One of the more frequently quoted statements of the Irish statesman and philosopher, Edmund Burke, was his observation that “Your representative owes you, not his industry only, but his judgement, and he betrays instead of serving you if he sacrifices it to your opinion.”
Within the Westminster Parliamentary system over the last two hundred years, Burke’s comment has been constantly held up to justify Members of Parliament, whatever their party disposition, having the ultimate right to exercise their consciences above all else, should they wish to, on matters of absolute importance to them. In New Zealand, matters relating to alcohol and gaming, life and death, and sexual morality have customarily been held to be the issues on which Members of Parliament vote according to their own conscience, rather than the policies of the parties they represent.
Over the years, the exercise of Burke’s principle has taken a variety of forms whenever there have been conscience votes in the New Zealand Parliament. Some MPs have followed Burke’s line absolutely and voted exactly as they personally have felt and been prepared to confront any electoral consequences later; while others have taken the view that the conscience vote they exercise should not be the selfish privilege of their own conscience, but rather the view of the electorate they represent, and so have either polled or canvassed widely local public opinion before they vote. Others have just followed the party line on the issue, regardless of their own or their constituents’ views.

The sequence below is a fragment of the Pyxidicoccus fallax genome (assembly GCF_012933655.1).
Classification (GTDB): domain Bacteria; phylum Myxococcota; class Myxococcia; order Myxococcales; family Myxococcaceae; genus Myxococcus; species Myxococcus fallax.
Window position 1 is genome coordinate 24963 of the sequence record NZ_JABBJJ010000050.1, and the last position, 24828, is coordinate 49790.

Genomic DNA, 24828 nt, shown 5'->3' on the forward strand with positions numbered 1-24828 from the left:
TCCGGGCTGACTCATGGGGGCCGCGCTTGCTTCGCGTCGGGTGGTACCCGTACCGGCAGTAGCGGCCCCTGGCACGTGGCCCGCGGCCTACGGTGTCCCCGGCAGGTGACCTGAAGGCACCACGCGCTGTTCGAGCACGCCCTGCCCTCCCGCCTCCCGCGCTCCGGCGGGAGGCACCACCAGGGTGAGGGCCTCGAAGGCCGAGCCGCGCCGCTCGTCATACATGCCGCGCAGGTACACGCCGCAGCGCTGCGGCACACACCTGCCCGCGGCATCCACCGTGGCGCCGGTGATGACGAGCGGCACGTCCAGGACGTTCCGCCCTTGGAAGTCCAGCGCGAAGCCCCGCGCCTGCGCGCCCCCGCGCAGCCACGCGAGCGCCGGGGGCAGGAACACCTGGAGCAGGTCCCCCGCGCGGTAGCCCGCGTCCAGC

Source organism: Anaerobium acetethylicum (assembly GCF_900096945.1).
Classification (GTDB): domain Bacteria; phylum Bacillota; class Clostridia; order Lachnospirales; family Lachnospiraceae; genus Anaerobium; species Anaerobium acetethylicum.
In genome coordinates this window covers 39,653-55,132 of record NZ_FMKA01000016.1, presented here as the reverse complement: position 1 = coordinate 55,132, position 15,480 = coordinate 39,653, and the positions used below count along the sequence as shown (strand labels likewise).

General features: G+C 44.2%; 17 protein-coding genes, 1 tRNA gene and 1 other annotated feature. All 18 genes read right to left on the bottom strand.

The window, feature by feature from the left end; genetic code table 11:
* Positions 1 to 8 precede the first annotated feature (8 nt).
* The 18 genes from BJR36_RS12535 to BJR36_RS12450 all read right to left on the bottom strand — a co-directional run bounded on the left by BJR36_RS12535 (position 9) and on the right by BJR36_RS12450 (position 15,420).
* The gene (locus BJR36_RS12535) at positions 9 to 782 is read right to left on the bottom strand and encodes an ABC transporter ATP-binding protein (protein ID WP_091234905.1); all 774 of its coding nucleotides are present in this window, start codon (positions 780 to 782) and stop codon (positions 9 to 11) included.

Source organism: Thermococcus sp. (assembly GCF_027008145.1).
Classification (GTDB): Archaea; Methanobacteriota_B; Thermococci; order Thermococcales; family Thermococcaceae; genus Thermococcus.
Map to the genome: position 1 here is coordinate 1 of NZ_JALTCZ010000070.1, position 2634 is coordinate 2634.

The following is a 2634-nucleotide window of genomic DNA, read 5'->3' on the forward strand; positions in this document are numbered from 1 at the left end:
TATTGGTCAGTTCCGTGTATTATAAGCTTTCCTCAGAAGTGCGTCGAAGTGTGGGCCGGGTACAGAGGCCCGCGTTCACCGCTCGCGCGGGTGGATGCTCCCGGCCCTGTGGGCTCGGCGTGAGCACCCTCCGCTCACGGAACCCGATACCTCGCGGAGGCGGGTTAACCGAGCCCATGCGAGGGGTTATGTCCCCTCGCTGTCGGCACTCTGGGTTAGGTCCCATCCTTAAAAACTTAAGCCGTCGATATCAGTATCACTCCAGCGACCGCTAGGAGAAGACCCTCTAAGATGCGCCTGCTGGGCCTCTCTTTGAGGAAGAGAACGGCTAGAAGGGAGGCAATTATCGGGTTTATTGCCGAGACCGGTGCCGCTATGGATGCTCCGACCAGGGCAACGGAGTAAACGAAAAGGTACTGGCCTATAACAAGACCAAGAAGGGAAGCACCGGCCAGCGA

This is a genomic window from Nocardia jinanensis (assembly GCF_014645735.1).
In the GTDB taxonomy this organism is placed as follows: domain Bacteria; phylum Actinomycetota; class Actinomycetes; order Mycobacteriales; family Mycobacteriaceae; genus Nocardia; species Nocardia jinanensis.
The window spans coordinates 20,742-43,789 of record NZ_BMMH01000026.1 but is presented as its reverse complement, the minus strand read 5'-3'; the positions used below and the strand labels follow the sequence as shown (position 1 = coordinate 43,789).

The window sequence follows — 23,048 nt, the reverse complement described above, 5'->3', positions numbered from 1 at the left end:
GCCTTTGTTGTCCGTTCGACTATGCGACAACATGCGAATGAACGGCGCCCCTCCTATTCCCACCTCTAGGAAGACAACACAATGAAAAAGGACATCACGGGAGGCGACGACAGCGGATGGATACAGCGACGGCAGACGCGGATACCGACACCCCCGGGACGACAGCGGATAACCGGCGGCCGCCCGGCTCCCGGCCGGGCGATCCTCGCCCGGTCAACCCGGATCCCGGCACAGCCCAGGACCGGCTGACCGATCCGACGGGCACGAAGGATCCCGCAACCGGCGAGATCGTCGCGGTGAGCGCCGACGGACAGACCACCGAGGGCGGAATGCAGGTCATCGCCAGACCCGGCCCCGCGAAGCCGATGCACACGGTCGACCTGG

In recent years, there has been a slow but steady move to reduce, if not eliminate, the range of issues on which MPs have a conscience vote and rely instead on the requirement to uphold stated party policy on the issue in question. The rationale offered is that this gives the general electorate a greater sense of certainty and does not leave important and controversial issues up to the whims and vagaries of an individual, or groups of MPs, to decide according to their own reasons.
So far, this trend has been more apparent on the left side of politics. The Greens eschewed the notion of a conscience vote a long time ago, arguing that because the Greens are largely a list-based party, all their MPs have been elected because of the Greens’ policies, and that the notion of an individual conscience is therefore irrelevant. There have been times of late when Labour has exercised what it has called a “collective” conscience where all its MPs just happen to vote the same way on a conscience question.
Underlying all this is an assumption, again more strongly held on the left, that the privilege of Parliamentary decision-making is much too important to be left to the vested interests and prejudices of individual MPs, and best resides within the power of the collective. It is consistent with a wider ideological view it should be not the role of governments to promote the primacy and interests of the individual, but to uphold and support the value of collective action and shared responsibility. The quotation, famously but erroneously*, attributed to Voltaire that “I disapprove of what you say, but I will defend to the death your right to say it” has no place in the neo-Orwellian world of collective-speak these anti-liberals are keen to usher in. Their notion of majority rule means the remainder must simply fall in and unquestioningly comply.